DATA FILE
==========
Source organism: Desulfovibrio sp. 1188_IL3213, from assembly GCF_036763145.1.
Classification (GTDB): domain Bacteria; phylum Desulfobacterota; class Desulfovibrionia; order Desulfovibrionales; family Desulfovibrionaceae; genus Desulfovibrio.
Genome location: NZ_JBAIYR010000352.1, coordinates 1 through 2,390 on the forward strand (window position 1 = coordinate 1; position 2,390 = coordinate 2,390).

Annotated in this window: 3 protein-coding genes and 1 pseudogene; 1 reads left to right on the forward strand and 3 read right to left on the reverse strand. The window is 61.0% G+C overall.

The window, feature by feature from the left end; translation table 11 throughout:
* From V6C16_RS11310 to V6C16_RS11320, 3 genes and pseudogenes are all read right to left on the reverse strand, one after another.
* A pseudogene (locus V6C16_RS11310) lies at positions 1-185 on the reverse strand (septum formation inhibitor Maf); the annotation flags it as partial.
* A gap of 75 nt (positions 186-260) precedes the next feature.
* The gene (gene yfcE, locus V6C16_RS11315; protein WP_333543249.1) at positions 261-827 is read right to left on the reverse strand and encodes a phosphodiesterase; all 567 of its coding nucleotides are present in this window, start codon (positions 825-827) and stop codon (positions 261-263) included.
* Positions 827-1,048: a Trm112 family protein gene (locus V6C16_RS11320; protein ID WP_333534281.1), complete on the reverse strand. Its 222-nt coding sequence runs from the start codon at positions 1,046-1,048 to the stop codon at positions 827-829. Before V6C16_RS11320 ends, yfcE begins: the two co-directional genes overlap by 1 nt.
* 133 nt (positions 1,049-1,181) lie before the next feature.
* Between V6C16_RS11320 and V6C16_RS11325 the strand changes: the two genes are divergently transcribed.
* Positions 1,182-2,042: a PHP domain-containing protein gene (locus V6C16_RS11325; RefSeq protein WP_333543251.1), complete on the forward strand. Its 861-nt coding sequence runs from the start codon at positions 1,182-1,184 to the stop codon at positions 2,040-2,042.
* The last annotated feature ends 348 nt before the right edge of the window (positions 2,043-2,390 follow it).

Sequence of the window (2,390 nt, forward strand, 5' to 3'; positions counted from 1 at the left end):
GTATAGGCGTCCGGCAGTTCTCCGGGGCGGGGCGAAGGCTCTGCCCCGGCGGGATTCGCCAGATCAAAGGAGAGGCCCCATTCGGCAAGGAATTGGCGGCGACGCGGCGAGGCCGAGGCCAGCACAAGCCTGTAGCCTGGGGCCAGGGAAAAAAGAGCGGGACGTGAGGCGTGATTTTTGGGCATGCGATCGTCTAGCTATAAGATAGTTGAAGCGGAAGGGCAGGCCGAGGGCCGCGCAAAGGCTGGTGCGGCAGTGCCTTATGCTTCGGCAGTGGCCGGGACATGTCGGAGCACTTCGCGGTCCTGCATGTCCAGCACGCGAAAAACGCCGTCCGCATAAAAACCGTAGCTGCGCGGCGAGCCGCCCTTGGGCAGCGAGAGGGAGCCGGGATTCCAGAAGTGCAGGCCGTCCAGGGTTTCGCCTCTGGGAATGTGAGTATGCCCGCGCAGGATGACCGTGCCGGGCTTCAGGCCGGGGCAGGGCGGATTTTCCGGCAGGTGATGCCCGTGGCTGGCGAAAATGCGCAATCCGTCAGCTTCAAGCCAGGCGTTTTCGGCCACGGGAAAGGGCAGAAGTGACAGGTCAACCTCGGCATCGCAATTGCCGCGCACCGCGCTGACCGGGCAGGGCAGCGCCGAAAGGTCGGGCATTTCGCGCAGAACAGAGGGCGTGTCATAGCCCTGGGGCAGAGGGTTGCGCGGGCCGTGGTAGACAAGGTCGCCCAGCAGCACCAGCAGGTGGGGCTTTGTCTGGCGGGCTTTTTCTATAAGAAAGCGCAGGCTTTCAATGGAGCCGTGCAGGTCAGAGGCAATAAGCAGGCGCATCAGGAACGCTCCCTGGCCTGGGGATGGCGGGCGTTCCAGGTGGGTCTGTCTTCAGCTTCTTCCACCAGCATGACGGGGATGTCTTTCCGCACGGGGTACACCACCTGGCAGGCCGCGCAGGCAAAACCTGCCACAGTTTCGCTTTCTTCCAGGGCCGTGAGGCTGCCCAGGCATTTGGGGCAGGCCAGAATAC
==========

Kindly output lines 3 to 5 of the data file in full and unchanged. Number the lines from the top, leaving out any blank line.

Genome location: NZ_JBAIYR010000352.1, coordinates 1 through 2,390 on the forward strand (window position 1 = coordinate 1; position 2,390 = coordinate 2,390).

Annotated in this window: 3 protein-coding genes and 1 pseudogene; 1 reads left to right on the forward strand and 3 read right to left on the reverse strand. The window is 61.0% G+C overall.

The window, feature by feature from the left end; translation table 11 throughout: